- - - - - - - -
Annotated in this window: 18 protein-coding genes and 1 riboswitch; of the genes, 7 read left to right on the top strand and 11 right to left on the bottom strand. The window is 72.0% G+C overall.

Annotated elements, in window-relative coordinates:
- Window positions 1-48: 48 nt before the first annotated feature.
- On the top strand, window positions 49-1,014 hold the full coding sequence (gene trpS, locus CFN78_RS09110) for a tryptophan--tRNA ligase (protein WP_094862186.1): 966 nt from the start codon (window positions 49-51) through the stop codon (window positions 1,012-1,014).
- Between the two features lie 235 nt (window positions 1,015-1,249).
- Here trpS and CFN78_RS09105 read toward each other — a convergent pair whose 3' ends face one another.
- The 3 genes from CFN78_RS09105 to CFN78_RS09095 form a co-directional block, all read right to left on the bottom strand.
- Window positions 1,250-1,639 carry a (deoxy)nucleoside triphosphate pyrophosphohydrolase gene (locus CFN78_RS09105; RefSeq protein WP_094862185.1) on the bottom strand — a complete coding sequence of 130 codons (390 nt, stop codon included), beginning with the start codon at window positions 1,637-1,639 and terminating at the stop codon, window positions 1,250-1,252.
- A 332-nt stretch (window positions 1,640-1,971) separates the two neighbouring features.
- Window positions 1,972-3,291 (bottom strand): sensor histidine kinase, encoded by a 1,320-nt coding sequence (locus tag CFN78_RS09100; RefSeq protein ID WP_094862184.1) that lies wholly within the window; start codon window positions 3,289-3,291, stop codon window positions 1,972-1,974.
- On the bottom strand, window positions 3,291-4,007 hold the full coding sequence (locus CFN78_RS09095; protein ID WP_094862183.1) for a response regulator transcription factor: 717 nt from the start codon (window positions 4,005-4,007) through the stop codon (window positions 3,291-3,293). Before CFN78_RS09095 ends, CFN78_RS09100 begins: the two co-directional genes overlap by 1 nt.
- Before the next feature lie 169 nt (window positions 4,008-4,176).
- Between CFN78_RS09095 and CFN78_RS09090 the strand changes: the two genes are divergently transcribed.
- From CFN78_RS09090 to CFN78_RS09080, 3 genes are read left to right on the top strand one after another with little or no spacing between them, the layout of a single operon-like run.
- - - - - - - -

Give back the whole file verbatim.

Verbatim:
Annotated in this window: 18 protein-coding genes and 1 riboswitch; of the genes, 7 read left to right on the top strand and 11 right to left on the bottom strand. The window is 72.0% G+C overall.

Annotated elements, in window-relative coordinates:
- Window positions 1-48: 48 nt before the first annotated feature.
- On the top strand, window positions 49-1,014 hold the full coding sequence (gene trpS, locus CFN78_RS09110) for a tryptophan--tRNA ligase (protein WP_094862186.1): 966 nt from the start codon (window positions 49-51) through the stop codon (window positions 1,012-1,014).
- Between the two features lie 235 nt (window positions 1,015-1,249).
- Here trpS and CFN78_RS09105 read toward each other — a convergent pair whose 3' ends face one another.
- The 3 genes from CFN78_RS09105 to CFN78_RS09095 form a co-directional block, all read right to left on the bottom strand.
- Window positions 1,250-1,639 carry a (deoxy)nucleoside triphosphate pyrophosphohydrolase gene (locus CFN78_RS09105; RefSeq protein WP_094862185.1) on the bottom strand — a complete coding sequence of 130 codons (390 nt, stop codon included), beginning with the start codon at window positions 1,637-1,639 and terminating at the stop codon, window positions 1,250-1,252.
- A 332-nt stretch (window positions 1,640-1,971) separates the two neighbouring features.
- Window positions 1,972-3,291 (bottom strand): sensor histidine kinase, encoded by a 1,320-nt coding sequence (locus tag CFN78_RS09100; RefSeq protein ID WP_094862184.1) that lies wholly within the window; start codon window positions 3,289-3,291, stop codon window positions 1,972-1,974.
- On the bottom strand, window positions 3,291-4,007 hold the full coding sequence (locus CFN78_RS09095; protein ID WP_094862183.1) for a response regulator transcription factor: 717 nt from the start codon (window positions 4,005-4,007) through the stop codon (window positions 3,291-3,293). Before CFN78_RS09095 ends, CFN78_RS09100 begins: the two co-directional genes overlap by 1 nt.
- Before the next feature lie 169 nt (window positions 4,008-4,176).
- Between CFN78_RS09095 and CFN78_RS09090 the strand changes: the two genes are divergently transcribed.
- From CFN78_RS09090 to CFN78_RS09080, 3 genes are read left to right on the top strand one after another with little or no spacing between them, the layout of a single operon-like run.